0
$\begingroup$

We have a sensor that reports a new value asynchronously only when the value changes. Therefore, we receive samples at arbitrary time stamps. We basically receive value + timestamp of the measurement at irregular times.

Currently, we re-sample this signal to get equidistant sampling and use the goertzel algorithm to extract a single frequency bin. However, we were wondering if the the Goertzel filter could be extended to work directly on this kind of data. Does anyone have any experience with this?

$\endgroup$
  • $\begingroup$ hey! what does "re-sample the signal" entail, specifically? I think you might already be doing what you need, with but minor modification. $\endgroup$ – Marcus Müller Oct 2 at 9:35
  • $\begingroup$ We just keep-and-hold the last received value, disregarding the incoming timestamps. However, using this technique, we have to re-evaluate the filter at every "sampling step", even if no new data was arrived in the mean time. So we'd like to evaluate the filter only at the times we get a new sample using the new sample timestamp. $\endgroup$ – user3207838 Oct 5 at 8:08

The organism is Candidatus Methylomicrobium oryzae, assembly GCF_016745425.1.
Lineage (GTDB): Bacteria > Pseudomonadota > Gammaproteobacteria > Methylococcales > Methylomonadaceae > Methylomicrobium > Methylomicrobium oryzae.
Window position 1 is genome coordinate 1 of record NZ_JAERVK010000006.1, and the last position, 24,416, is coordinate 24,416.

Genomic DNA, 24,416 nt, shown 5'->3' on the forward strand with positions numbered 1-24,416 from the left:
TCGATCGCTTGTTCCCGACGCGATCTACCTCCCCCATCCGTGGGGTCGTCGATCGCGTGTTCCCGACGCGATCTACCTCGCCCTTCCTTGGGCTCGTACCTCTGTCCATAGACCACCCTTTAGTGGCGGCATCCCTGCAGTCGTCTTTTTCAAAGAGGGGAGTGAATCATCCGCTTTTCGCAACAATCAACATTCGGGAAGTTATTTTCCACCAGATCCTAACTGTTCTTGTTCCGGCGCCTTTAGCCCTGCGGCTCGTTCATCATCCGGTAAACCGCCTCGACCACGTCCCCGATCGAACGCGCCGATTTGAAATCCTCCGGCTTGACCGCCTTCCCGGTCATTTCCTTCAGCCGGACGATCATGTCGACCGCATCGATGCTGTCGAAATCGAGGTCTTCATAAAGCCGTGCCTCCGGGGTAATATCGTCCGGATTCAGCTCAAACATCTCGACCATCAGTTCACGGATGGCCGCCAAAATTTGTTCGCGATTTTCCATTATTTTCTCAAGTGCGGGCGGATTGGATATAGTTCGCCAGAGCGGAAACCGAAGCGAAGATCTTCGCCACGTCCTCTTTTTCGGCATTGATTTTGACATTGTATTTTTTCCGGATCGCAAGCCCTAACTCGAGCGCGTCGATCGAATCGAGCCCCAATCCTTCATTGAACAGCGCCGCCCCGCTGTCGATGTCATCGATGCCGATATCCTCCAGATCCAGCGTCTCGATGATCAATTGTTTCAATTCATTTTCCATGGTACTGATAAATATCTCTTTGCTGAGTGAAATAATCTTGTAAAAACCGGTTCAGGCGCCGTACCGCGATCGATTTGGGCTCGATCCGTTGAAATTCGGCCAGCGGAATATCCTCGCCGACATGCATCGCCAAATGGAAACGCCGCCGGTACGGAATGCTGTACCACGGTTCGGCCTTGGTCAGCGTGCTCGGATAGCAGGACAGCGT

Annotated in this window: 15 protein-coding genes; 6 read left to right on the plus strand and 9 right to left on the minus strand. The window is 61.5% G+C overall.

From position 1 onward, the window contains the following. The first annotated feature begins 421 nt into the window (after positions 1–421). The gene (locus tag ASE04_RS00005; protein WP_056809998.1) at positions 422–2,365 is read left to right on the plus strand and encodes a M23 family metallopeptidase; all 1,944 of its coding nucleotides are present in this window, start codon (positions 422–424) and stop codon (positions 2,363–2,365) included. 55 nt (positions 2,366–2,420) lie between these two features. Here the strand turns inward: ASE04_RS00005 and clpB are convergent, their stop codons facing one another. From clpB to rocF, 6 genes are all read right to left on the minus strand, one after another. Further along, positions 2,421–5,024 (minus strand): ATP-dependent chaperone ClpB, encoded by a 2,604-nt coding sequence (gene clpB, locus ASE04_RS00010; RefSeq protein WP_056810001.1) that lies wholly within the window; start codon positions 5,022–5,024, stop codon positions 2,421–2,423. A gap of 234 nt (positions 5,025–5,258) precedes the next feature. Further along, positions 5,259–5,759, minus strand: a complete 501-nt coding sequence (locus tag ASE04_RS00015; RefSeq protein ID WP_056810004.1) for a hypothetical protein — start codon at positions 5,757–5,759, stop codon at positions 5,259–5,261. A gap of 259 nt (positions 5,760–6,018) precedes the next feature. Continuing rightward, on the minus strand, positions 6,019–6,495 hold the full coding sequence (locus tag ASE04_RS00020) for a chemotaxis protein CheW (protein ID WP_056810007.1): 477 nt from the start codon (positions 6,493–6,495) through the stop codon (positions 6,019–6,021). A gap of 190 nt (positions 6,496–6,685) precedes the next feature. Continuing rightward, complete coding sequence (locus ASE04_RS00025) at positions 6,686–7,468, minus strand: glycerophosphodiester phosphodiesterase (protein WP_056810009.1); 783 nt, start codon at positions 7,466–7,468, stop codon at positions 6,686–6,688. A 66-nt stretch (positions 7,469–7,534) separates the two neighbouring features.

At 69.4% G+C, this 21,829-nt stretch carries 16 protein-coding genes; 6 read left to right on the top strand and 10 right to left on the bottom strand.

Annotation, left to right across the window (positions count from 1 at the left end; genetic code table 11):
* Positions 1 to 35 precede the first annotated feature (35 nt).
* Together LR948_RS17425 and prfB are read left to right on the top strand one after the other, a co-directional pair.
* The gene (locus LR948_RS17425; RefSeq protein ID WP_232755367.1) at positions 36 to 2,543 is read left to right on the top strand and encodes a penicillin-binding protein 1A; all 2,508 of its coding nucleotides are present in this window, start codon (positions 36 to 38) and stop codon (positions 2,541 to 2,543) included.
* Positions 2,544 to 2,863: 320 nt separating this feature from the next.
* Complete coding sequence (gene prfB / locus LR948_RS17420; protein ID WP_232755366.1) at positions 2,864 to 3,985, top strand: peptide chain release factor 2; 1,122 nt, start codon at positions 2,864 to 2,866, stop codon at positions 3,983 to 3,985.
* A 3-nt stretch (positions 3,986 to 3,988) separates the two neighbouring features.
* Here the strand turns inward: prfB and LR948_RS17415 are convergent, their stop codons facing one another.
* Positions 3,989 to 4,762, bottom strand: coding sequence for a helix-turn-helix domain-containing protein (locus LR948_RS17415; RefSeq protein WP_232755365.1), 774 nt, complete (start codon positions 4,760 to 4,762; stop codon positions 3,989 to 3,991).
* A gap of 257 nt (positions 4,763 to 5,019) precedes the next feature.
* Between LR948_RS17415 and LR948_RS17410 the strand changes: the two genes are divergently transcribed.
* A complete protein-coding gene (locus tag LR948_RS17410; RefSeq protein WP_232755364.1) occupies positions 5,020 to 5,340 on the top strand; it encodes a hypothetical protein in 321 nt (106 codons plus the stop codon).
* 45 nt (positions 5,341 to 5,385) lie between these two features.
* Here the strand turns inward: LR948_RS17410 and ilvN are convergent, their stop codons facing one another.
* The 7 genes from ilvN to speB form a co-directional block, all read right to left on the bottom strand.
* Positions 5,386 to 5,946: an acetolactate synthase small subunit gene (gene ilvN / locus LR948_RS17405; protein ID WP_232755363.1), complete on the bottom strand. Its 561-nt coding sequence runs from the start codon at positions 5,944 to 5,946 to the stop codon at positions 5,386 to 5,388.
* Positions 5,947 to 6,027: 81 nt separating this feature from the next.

• $\begingroup$ OK, I should have asked this earlier, but: how many samples is the "full-rate" signal, how many the incoming data (orders of magnitude totally suffice), and why (in what hope of improvement) are you trying to optimize this? $\endgroup$ – Marcus Müller Oct 5 at 8:14
  • $\begingroup$ We are trying to detect a 1 kHz signal. The typical incoming data rate is much slower most of the time, but highly erratic with bursts. We analyze many of these signals at the same time and want to reduce power consumption. $\endgroup$ – user3207838 Oct 5 at 11:54
  • $\begingroup$ hm, at 1 kHz I can't really imagine the power usage being very high, and the sample-and-hold + Goertzel approach seems pretty sensible. I can see how one might optimize this if one is designing digital logic, though. May I ask what the scope of your development is, software or hardware, and what "many of these signals" actually means, in numbers. Again, orders of magnitudes insteafd of "much slower most of the time" would actually help a lot, thanks! $\endgroup$ – Marcus Müller Oct 5 at 12:00

Your Answer

By clicking “Post Your Answer”, you agree to our terms of service, privacy policy and cookie policy

Browse other questions tagged or ask your own question.